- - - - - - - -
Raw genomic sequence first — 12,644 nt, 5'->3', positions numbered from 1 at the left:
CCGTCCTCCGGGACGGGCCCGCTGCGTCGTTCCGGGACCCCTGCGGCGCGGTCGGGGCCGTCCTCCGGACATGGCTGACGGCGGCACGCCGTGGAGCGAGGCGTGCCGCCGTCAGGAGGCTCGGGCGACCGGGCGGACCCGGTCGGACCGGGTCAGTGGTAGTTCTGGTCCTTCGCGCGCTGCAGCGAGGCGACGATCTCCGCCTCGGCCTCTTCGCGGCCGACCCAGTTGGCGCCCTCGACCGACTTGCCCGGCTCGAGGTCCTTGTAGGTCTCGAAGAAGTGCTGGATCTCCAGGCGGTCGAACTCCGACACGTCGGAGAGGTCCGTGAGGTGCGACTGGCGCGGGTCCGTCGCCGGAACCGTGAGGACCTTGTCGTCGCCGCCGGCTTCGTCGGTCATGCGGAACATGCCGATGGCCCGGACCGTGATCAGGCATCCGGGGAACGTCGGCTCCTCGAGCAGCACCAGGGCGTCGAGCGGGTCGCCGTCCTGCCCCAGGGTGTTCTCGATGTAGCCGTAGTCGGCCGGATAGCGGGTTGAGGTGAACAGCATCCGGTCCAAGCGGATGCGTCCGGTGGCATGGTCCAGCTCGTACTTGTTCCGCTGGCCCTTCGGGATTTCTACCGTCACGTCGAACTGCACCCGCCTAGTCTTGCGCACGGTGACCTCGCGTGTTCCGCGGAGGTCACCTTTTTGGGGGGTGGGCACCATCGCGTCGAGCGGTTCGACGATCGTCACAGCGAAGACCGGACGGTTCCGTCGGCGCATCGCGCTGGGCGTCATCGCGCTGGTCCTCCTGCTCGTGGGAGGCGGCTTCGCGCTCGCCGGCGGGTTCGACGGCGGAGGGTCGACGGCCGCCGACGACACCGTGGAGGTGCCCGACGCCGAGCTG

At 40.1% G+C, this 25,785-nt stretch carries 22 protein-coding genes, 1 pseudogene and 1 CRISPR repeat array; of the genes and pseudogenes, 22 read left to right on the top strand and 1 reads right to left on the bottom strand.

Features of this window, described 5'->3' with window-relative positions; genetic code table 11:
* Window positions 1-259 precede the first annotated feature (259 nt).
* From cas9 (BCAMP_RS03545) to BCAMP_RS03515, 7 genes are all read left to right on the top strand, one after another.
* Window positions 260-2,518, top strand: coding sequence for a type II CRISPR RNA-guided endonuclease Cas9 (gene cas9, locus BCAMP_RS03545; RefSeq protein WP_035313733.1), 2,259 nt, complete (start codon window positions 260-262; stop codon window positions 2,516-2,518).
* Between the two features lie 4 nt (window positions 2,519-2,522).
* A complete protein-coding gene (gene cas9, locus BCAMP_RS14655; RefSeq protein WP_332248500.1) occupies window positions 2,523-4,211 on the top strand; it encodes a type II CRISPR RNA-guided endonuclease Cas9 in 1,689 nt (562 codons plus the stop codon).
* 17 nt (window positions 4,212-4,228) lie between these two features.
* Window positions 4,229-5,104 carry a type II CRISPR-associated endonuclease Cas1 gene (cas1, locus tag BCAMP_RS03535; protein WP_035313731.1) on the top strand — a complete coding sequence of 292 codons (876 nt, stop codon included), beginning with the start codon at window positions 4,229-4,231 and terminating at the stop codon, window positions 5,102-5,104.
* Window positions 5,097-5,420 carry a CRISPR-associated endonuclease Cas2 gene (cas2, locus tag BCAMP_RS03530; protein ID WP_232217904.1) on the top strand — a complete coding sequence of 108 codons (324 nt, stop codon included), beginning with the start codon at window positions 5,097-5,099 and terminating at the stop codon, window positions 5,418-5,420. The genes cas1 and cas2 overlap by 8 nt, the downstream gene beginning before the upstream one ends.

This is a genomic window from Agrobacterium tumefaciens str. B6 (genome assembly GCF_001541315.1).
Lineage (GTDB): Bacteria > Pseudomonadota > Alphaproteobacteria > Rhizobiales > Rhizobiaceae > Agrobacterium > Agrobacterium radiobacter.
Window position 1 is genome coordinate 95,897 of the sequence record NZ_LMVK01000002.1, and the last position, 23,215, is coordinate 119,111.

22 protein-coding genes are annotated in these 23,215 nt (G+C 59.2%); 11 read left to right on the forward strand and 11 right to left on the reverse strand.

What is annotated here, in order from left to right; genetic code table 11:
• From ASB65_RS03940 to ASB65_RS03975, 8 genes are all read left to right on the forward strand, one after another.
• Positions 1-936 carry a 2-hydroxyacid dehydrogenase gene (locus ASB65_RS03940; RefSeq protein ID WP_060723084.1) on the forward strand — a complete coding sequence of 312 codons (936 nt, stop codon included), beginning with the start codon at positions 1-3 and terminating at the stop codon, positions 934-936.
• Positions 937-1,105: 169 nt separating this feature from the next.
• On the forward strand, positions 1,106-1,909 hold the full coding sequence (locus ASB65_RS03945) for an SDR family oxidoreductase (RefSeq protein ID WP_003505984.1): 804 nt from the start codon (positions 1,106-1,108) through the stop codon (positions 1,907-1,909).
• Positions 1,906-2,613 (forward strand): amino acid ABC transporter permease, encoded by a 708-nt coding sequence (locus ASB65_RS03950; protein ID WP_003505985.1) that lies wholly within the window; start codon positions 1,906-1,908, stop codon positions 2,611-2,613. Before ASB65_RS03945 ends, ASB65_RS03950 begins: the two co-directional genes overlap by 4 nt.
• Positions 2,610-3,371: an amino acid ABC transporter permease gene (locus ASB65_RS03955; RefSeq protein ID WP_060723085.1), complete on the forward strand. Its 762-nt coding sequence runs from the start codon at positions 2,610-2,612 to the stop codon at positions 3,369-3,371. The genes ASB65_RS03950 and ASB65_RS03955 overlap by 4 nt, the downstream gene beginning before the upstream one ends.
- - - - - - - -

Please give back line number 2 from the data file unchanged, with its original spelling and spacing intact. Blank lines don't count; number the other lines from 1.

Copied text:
CCGTCCTCCGGGACGGGCCCGCTGCGTCGTTCCGGGACCCCTGCGGCGCGGTCGGGGCCGTCCTCCGGACATGGCTGACGGCGGCACGCCGTGGAGCGAGGCGTGCCGCCGTCAGGAGGCTCGGGCGACCGGGCGGACCCGGTCGGACCGGGTCAGTGGTAGTTCTGGTCCTTCGCGCGCTGCAGCGAGGCGACGATCTCCGCCTCGGCCTCTTCGCGGCCGACCCAGTTGGCGCCCTCGACCGACTTGCCCGGCTCGAGGTCCTTGTAGGTCTCGAAGAAGTGCTGGATCTCCAGGCGGTCGAACTCCGACACGTCGGAGAGGTCCGTGAGGTGCGACTGGCGCGGGTCCGTCGCCGGAACCGTGAGGACCTTGTCGTCGCCGCCGGCTTCGTCGGTCATGCGGAACATGCCGATGGCCCGGACCGTGATCAGGCATCCGGGGAACGTCGGCTCCTCGAGCAGCACCAGGGCGTCGAGCGGGTCGCCGTCCTGCCCCAGGGTGTTCTCGATGTAGCCGTAGTCGGCCGGATAGCGGGTTGAGGTGAACAGCATCCGGTCCAAGCGGATGCGTCCGGTGGCATGGTCCAGCTCGTACTTGTTCCGCTGGCCCTTCGGGATTTCTACCGTCACGTCGAACTGCACCCGCCTAGTCTTGCGCACGGTGACCTCGCGTGTTCCGCGGAGGTCACCTTTTTGGGGGGTGGGCACCATCGCGTCGAGCGGTTCGACGATCGTCACAGCGAAGACCGGACGGTTCCGTCGGCGCATCGCGCTGGGCGTCATCGCGCTGGTCCTCCTGCTCGTGGGAGGCGGCTTCGCGCTCGCCGGCGGGTTCGACGGCGGAGGGTCGACGGCCGCCGACGACACCGTGGAGGTGCCCGACGCCGAGCTG